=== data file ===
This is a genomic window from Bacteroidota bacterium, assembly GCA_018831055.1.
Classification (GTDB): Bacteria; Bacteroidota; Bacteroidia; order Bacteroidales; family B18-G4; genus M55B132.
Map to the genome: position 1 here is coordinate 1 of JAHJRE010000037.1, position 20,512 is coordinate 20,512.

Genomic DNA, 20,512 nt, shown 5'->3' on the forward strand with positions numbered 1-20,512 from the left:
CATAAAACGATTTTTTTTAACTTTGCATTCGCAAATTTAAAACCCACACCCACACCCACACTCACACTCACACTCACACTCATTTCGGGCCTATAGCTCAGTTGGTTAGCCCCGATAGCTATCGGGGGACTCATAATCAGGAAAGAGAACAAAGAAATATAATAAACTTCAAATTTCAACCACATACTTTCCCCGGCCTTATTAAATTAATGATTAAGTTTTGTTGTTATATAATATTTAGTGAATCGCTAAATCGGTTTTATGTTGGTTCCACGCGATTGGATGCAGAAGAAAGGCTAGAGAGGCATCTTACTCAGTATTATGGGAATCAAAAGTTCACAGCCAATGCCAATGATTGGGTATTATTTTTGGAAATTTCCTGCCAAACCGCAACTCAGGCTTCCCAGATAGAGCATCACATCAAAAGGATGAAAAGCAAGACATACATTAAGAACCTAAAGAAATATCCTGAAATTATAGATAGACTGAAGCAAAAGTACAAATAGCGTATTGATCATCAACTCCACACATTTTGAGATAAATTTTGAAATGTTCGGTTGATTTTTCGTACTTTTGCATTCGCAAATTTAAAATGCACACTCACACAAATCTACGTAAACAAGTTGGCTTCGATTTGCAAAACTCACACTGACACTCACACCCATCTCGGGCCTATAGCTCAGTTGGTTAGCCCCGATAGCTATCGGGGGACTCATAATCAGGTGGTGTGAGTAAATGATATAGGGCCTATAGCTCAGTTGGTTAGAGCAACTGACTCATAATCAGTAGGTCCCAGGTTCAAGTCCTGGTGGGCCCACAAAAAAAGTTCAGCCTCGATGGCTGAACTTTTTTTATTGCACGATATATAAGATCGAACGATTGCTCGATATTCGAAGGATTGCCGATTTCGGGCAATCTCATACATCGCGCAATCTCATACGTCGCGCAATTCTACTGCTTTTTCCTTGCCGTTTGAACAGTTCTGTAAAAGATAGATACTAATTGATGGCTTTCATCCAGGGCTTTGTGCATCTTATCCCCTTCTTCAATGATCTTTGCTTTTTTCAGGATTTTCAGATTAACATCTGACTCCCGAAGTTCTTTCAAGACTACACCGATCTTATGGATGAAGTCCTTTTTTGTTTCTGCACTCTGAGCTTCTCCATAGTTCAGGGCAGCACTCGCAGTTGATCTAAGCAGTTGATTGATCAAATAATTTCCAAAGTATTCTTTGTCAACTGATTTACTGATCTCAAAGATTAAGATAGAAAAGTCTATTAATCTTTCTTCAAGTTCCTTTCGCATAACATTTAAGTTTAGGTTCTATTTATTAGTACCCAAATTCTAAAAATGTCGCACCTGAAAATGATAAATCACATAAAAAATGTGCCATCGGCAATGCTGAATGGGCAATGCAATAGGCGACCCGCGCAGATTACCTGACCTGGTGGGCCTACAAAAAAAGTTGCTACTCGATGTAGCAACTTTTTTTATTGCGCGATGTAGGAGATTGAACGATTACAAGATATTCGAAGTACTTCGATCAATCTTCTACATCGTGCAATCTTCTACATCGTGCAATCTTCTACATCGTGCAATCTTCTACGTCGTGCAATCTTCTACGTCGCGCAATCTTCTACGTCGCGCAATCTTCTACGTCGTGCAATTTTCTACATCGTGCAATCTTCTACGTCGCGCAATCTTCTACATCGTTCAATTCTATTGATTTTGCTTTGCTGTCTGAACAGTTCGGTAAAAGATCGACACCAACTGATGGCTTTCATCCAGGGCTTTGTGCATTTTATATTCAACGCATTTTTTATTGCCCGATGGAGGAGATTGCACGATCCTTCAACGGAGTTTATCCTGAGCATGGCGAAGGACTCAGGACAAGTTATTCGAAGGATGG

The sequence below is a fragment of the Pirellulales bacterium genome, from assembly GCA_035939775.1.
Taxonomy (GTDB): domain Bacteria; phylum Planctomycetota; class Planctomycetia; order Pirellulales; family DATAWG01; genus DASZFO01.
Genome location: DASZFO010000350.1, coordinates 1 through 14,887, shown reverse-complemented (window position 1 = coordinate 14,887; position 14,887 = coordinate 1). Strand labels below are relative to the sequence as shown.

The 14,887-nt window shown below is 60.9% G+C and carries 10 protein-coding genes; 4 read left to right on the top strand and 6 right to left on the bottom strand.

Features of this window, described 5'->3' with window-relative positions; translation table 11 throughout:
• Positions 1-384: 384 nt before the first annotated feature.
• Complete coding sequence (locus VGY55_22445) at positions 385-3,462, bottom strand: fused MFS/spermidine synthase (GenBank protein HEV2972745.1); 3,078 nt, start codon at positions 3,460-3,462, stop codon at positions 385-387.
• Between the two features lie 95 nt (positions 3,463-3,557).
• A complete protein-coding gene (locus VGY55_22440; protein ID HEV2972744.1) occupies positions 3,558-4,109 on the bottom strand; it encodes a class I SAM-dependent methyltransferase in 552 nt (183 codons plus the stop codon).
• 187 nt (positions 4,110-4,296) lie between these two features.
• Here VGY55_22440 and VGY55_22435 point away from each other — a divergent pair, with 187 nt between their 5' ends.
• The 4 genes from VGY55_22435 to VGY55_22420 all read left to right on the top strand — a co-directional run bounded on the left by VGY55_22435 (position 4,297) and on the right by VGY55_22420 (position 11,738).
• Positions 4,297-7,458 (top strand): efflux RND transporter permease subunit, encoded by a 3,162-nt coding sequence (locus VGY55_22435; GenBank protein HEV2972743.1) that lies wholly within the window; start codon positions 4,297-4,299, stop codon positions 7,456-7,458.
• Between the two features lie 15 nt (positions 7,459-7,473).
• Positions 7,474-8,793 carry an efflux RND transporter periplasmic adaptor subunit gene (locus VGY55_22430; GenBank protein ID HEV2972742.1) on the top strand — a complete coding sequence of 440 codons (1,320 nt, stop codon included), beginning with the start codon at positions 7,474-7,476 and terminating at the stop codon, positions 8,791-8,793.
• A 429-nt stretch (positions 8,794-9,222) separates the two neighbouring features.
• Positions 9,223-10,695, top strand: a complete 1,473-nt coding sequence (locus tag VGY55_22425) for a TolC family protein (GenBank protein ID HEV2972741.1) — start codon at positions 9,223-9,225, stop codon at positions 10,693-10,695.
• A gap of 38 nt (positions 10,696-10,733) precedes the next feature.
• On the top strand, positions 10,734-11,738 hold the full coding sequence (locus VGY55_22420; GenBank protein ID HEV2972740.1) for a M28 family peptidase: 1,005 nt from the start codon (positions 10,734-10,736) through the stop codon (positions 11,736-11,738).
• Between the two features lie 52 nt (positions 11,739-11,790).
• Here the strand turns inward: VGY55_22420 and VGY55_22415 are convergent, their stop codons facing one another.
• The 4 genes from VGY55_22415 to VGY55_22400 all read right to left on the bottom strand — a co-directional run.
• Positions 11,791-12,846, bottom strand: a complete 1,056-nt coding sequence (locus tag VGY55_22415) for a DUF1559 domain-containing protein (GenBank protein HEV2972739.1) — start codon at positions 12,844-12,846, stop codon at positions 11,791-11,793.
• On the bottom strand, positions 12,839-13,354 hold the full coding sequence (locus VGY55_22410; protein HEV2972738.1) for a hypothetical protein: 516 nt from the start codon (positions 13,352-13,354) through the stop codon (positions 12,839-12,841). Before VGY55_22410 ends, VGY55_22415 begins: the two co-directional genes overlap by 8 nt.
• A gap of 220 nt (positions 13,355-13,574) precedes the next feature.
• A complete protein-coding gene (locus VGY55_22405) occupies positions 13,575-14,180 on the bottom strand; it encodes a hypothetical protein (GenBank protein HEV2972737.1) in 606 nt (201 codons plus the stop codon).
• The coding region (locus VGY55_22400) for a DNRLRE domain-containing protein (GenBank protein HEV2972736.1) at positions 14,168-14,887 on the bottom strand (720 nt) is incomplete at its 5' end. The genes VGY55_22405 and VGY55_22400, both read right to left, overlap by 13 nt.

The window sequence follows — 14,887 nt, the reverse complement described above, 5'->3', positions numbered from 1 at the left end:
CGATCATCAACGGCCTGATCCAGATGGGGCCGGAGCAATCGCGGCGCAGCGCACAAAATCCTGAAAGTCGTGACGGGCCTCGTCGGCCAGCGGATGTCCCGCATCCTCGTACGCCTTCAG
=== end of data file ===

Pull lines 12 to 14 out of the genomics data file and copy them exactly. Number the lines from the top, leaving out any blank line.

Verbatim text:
• Complete coding sequence (locus VGY55_22445) at positions 385-3,462, bottom strand: fused MFS/spermidine synthase (GenBank protein HEV2972745.1); 3,078 nt, start codon at positions 3,460-3,462, stop codon at positions 385-387.
• Between the two features lie 95 nt (positions 3,463-3,557).
• A complete protein-coding gene (locus VGY55_22440; protein ID HEV2972744.1) occupies positions 3,558-4,109 on the bottom strand; it encodes a class I SAM-dependent methyltransferase in 552 nt (183 codons plus the stop codon).